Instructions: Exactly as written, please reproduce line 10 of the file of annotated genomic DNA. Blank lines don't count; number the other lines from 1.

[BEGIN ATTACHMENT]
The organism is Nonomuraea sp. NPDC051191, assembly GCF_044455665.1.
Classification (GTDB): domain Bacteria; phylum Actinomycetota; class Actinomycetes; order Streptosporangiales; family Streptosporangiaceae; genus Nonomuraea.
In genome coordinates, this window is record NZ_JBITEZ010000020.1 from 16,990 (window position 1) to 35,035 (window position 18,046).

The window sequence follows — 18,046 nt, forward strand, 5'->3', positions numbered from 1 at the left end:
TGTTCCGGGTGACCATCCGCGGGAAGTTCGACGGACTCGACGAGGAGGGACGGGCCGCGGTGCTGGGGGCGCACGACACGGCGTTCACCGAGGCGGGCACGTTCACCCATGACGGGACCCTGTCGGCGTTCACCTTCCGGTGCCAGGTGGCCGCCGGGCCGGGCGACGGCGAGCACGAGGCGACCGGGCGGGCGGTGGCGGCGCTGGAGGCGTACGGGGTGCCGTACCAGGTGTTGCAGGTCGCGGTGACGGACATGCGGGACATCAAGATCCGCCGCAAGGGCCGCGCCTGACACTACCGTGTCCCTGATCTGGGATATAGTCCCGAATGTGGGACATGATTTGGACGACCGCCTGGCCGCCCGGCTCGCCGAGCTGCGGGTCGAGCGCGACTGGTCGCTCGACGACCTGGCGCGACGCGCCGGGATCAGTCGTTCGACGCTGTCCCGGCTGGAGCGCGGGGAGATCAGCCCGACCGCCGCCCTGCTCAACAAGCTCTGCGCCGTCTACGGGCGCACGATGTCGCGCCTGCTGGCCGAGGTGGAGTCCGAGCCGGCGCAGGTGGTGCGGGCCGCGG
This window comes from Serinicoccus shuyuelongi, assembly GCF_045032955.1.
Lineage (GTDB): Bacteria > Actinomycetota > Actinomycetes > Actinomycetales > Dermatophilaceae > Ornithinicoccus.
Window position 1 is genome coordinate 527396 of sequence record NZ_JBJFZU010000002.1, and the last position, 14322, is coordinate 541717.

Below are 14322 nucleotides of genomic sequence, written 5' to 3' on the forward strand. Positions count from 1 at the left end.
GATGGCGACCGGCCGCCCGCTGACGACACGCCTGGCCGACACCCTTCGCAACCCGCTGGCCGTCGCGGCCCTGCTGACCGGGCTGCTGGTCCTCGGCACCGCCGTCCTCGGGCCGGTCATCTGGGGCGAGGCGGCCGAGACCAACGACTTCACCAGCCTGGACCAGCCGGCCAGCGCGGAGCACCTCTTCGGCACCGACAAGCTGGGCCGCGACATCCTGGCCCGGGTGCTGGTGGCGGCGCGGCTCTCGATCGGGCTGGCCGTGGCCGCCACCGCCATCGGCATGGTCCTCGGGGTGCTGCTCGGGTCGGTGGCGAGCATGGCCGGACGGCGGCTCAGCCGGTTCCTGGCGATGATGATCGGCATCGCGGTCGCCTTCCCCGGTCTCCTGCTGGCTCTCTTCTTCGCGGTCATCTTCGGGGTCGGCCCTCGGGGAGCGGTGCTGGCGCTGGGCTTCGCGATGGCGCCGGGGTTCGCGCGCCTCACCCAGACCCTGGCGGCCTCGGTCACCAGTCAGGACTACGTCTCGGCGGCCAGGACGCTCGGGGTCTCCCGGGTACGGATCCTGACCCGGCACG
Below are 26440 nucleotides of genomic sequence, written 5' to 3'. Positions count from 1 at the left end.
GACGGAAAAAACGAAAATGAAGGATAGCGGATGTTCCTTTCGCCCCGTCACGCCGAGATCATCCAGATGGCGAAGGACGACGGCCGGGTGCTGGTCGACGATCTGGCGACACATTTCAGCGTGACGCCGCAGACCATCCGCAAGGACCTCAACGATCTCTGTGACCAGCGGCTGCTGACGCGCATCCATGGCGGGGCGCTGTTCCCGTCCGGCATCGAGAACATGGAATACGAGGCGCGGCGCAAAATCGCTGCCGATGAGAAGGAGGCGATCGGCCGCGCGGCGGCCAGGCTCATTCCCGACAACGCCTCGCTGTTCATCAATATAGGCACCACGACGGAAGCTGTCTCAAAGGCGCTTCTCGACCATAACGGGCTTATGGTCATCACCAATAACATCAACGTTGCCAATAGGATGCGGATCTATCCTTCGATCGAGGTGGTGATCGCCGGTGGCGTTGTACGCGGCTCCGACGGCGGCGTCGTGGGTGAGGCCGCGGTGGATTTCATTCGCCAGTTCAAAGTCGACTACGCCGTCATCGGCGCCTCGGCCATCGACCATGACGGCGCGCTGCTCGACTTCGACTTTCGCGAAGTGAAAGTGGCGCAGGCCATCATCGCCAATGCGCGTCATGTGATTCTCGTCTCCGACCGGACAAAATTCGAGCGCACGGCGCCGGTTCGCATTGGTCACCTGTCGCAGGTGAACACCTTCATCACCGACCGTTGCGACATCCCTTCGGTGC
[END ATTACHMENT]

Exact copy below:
GATGGCGACCGGCCGCCCGCTGACGACACGCCTGGCCGACACCCTTCGCAACCCGCTGGCCGTCGCGGCCCTGCTGACCGGGCTGCTGGTCCTCGGCACCGCCGTCCTCGGGCCGGTCATCTGGGGCGAGGCGGCCGAGACCAACGACTTCACCAGCCTGGACCAGCCGGCCAGCGCGGAGCACCTCTTCGGCACCGACAAGCTGGGCCGCGACATCCTGGCCCGGGTGCTGGTGGCGGCGCGGCTCTCGATCGGGCTGGCCGTGGCCGCCACCGCCATCGGCATGGTCCTCGGGGTGCTGCTCGGGTCGGTGGCGAGCATGGCCGGACGGCGGCTCAGCCGGTTCCTGGCGATGATGATCGGCATCGCGGTCGCCTTCCCCGGTCTCCTGCTGGCTCTCTTCTTCGCGGTCATCTTCGGGGTCGGCCCTCGGGGAGCGGTGCTGGCGCTGGGCTTCGCGATGGCGCCGGGGTTCGCGCGCCTCACCCAGACCCTGGCGGCCTCGGTCACCAGTCAGGACTACGTCTCGGCGGCCAGGACGCTCGGGGTCTCCCGGGTACGGATCCTGACCCGGCACG